10. The system of claim 9, wherein the placido projector made of a translucent plastic material that is approximately 2 inches long with the outer surfaces forming approximately a 37 degree angle with respect to the axis of the conical translucent material.
11. The system of claim 1, wherein the handheld unit also incorporates a display which also receives signals from the camera that, when the handheld unit is positioned in front of the patient's cornea, are indicative of the reflected placido image.
12. The system of claim 11, wherein the display incorporates cross hairs that, when centered on a pre-selected point on the reflected placido image being displayed on the display results in the handheld unit being positioned in a first orientation with respect to an optical axis of the patient's cornea.
13. The system of claim 12, wherein the orientation alignment mechanism includes a light source and a detector positioned in the handheld unit so that when the light source is positioned a first distance from a reference point on the patient's cornea and the handheld unit is positioned in the first orientation with respect to the optical axis of the patient's cornea, the detector receives a first reflected light beam reflected off of the reference point and produces a first detector signal thereby inducing the orientation alignment mechanism to provide the first signal to the image capture system.
14. The system of claim 1, further comprising an image analysis system that compares the relative position of the mires in the placido image reflected from the patient's cornea when the handheld unit was in the first orientation with corresponding position calibration data to determine the localized radius of curvature of the patient's cornea over a plurality of points on the patient's cornea.
15. The system of claim 14, wherein the image capture system comprises a frame grabber positioned within a base unit that is attached to the handheld unit via a flexible cord and wherein the image analysis system is comprised of a computer that is coupled to the base unit.
16. The system of claim 1, wherein the handheld unit is approximately 53/4 inches by 73/4 inches by 31/2 inches and weighs less than approximately 2 pounds.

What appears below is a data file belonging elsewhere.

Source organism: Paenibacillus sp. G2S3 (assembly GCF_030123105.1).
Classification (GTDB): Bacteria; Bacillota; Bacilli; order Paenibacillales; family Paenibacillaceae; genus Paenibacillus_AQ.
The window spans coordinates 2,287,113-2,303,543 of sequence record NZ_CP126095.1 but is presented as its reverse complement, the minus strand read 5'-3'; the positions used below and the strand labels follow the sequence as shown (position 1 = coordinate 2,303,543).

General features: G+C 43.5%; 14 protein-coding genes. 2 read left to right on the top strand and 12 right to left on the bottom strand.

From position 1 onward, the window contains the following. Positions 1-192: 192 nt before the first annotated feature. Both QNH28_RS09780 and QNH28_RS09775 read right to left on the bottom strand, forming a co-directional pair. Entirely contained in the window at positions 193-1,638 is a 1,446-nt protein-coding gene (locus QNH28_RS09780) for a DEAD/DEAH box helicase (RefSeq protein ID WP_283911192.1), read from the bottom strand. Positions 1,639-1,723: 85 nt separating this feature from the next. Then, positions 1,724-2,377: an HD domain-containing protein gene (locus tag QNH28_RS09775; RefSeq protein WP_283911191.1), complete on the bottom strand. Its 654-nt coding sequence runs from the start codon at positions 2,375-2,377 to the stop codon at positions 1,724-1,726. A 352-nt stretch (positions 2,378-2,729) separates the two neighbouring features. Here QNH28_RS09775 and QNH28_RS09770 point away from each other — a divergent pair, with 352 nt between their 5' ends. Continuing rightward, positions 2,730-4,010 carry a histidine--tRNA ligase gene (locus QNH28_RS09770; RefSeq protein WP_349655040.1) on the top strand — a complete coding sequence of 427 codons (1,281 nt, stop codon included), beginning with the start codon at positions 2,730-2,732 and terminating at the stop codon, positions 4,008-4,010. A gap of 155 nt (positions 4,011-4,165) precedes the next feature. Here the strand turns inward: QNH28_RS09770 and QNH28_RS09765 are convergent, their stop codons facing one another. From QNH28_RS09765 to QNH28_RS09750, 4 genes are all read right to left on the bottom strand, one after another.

17. A corneal topography system comprising:
a handheld housing defining a first and a second axis that are orthogonal to each other and further defining a mounting cavity wherein the first axis extends through the mounting cavity;
a placido projector positioned within the mounting cavity of the handheld housing, wherein the placido projector is at least partially formed of a translucent material so as to be able to project a placido image when illuminated from a first surface and wherein the placido projector has a camera opening positioned at substantially the center of the placido projector;
a light source comprised of a flexible electro-luminescent panel that is positioned within the mounting cavity in the handheld unit so as to be interposed between the first surface of the placido projector and the mounting cavity and so as substantially cover the first surface of the placido projector, wherein the light source illuminates the placido projector to induce the placido projector to project the placido image;
a camera mounted within the housing so as to receive through the camera opening in the placido projector a reflected placido image reflected off of a patient's cornea that occurs when the placido projector is illuminated and the handheld housing is positioned adjacent the patient's cornea wherein the ok camera provides camera signals indicative of the reflected placido image;
a display mounted on the handheld unit, that receives the camera signals and displays to the operator the reflected placido image, the display incorporating at least one alignment indicator that is positioned on the display so that the operator can move the handheld unit to orient the indicator with respect to the displayed reflected placido image into a first orientation, wherein the indicator is positioned with respect to the housing so that when the indicator is in the first orientation, the first axis of the handheld unit is in a pre-determined relationship with an optical axis of the patient's cornea; and
an image capture system that receives the camera signals wherein the image capture system captures the camera signals of the reflected placido image when the first axis of the handheld unit is in the pre-determined relationship with the optical axis of the patient's cornea wherein the captured reflected placido image is indicative of the cornea topography of the patient's cornea.
18. The system of claim 17, wherein the placido projector is comprised of a conical member having a cavity defined therein, wherein the cavity is centered about the longitudinal axis of the conical member and wherein the camera opening is also centered about the axis of the conical member.
19. The system of claim 18, wherein the placido projector is mounted within the housing so that the longitudinal axis of the conical member is substantially coaxial with the first axis of the handheld unit.
20. The system of claim 19, wherein the placido projector projects a placido image comprised of a plurality of concentric mires onto the patient's cornea when the handheld housing is positioned adjacent the cornea and the placido projector is illuminated.